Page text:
Afghanistan — Challenges Clear to U.S.-Afghan Partnership, Mullen Says

KABUL, March 31, 2010 — After vis­its to U.S., coali­tion and Afghan forces in Afghanistan’s Hel­mand and Kan­da­har provinces, the chair­man of the Joint Chiefs of Staff said today that “nev­er has our part­ner­ship … been stronger, or the chal­lenges we face, clear­er.”
Navy Adm. Mike Mullen com­plet­ed a rig­or­ous three-day vis­it to Afghanistan that took him to the region of the recent offen­sive in Mar­ja in Hel­mand province. Mullen also attend­ed a “shu­ra” – a meet­ing of com­mu­ni­ty lead­ers — at the governor’s palace in down­town Kandahar. 

In cen­tral Hel­mand, Mullen saw the results of the offen­sive. Though com­bined Afghan and U.S. forces cleared them from many vil­lages, the Tal­iban remain a pres­ence. Intim­i­da­tion remains, but the secu­ri­ty sit­u­a­tion is improv­ing, the chair­man said. 

Still, he added, the offen­sive was a good exam­ple of how U.S., Afghan and coali­tion forces can work togeth­er to pro­tect the peo­ple of Afghanistan, and it cer­tain­ly has lessons for the upcom­ing fight for Kandahar. 

The city is the very heart of the Tal­iban in Afghanistan, the chair­man said. “Near­ly half of Pres­i­dent [Barack] Obama’s 30,000 troop com­mit­ment has made it to the­ater, with more com­ing every month,” Mullen said. “They are com­ing to Kan­da­har – the cor­ner­stone of our surge effort and the key to shift­ing momen­tum from the ene­my to the Afghan people.” 

While Mullen said he is encour­aged, he added that patience is nec­es­sary not­ing that the oper­a­tion into Mar­ja was launched only 45 days ago. 

The same ideas and elan that went into plan­ning oper­a­tions in Mar­ja will go into Kan­da­har oper­a­tions, the admi­ral said, but the worlds of the two places are far apart, so the tac­ti­cal oper­a­tions won’t be the same. Mar­ja is rur­al, with a pop­u­la­tion of rough­ly 70,000 spread over a large area, and the Tal­iban ruled there for the last two years. Kan­da­har has a pop­u­la­tion of more than 2 mil­lion and has a pletho­ra of tribes, fam­i­ly groups, local pow­er bro­kers and drug lords, Mullen explained. 

“It’s a much big­ger chal­lenge,” he said, “and I think [it] has a much greater poten­tial to achieve the goal of revers­ing [Tal­iban] momentum.” 

U.S. mil­i­tary and State Depart­ment offi­cials talk about using the shu­ra sys­tem as a way to work out thorny issues in the coun­try that help to spur peo­ple to join the insurgents. 

The part­ner­ship between U.S. and Afghan forces also has been cru­cial, Mullen said. “Many of the lead­ers [at the shu­ra in Mar­ja] told me that the secu­ri­ty in many places was much improved – the result of extra­or­di­nary part­ner­ing and Afghan lead­er­ship,” he said. “But so too, did they speak of Tal­iban intim­i­da­tion, local cor­rup­tion and a real eco­nom­ic need.” 

The lead­ers at the shu­ra spoke of edu­ca­tion, roads, health care, help for agri­cul­ture, and the need for jobs, Mullen said. He said he was struck by how nor­mal the requests sound­ed, and that it appeared to him that the peo­ple of Mar­ja just want to get on with their lives. Provin­cial lead­ers have heard these calls, but the capa­bil­i­ty to pro­duce is limited.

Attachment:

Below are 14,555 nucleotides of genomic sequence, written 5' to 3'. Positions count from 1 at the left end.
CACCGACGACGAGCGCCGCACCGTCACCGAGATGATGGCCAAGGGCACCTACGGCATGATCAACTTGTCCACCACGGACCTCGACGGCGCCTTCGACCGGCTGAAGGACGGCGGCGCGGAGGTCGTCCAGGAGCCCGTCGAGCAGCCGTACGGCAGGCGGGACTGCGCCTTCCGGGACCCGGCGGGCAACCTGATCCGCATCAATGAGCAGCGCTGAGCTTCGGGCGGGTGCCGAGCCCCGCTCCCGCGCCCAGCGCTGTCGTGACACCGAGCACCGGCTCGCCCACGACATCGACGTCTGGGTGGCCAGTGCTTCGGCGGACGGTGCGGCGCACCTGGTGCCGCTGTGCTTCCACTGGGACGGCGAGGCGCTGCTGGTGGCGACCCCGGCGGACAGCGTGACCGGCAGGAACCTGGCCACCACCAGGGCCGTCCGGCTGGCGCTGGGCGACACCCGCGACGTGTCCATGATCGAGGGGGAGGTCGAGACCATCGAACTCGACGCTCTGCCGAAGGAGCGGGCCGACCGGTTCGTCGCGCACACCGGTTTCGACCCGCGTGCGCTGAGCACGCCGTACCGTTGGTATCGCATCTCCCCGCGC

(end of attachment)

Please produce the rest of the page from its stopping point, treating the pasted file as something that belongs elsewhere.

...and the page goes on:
Mullen said the U.S. mil­i­tary shares the desire for secu­ri­ty and sta­bil­i­ty through­out Afghanistan that the peo­ple of Mar­ja and Kan­da­har want. “We share the view that Afghan secu­ri­ty forces, prop­er­ly trained and equipped, can pro­tect its cit­i­zens,” he said. 

The oper­a­tion in Mar­ja stands as a tes­ta­ment to that fact. More than 10,000 Amer­i­can troops are in Hel­mand, serv­ing along­side coali­tion and Afghan partners. 

“We still work hard every day to cre­ate secu­ri­ty con­di­tions con­ducive to eco­nom­ic devel­op­ment,” the chair­man said. “We’re undoubt­ed­ly mak­ing progress, as I saw myself. Many vil­lages are safe again. The streets are fill­ing, and the shops are open. 

“I must applaud here the ter­rif­ic work of the Afghan Nation­al Army,” he con­tin­ued. “I heard from more than one Amer­i­can sol­dier and Marine how far the [Afghan army] has come in a short peri­od of time. They fight brave­ly, they fight well, and they lead.” 

Mullen also said he is pleased with the way the Afghan Nation­al Civ­il Order Police oper­at­ed in Mar­ja. Police train­ing has been under-resourced, and local police often have been put on the streets with no train­ing, he said. 

“We know this is a prob­lem, and we are address­ing this,” he said. The peo­ple of the region want the civ­il order police to stay, he added. 

Still, the admi­ral said, con­tin­ued progress is not assured. 

“We have moved to the ‘hold and build’ phase in many areas, and we will find our­selves clear­ing out areas in many oth­ers,” he said. “The Tal­iban con­tin­ue to be per­va­sive and per­sis­tent. It will take more work, and like­ly more blood­shed, to break it loose. 

“Too san­guine an approach is just as treach­er­ous as too lit­tle for­ti­tude to see it through,” he con­tin­ued. “We have learned in this long fight that fail­ure makes itself obvi­ous; suc­cess takes longer to see.” 

Source:
U.S. Depart­ment of Defense
Office of the Assis­tant Sec­re­tary of Defense (Pub­lic Affairs) 

Team GlobDef

Team GlobDef

Seit 2001 ist GlobalDefence.net im Internet unterwegs, um mit eigenen Analysen, interessanten Kooperationen und umfassenden Informationen für einen spannenden Überblick der Weltlage zu sorgen. GlobalDefenc.net war dabei die erste deutschsprachige Internetseite, die mit dem Schwerpunkt Sicherheitspolitik außerhalb von Hochschulen oder Instituten aufgetreten ist.

Alle Beiträge ansehen von Team GlobDef →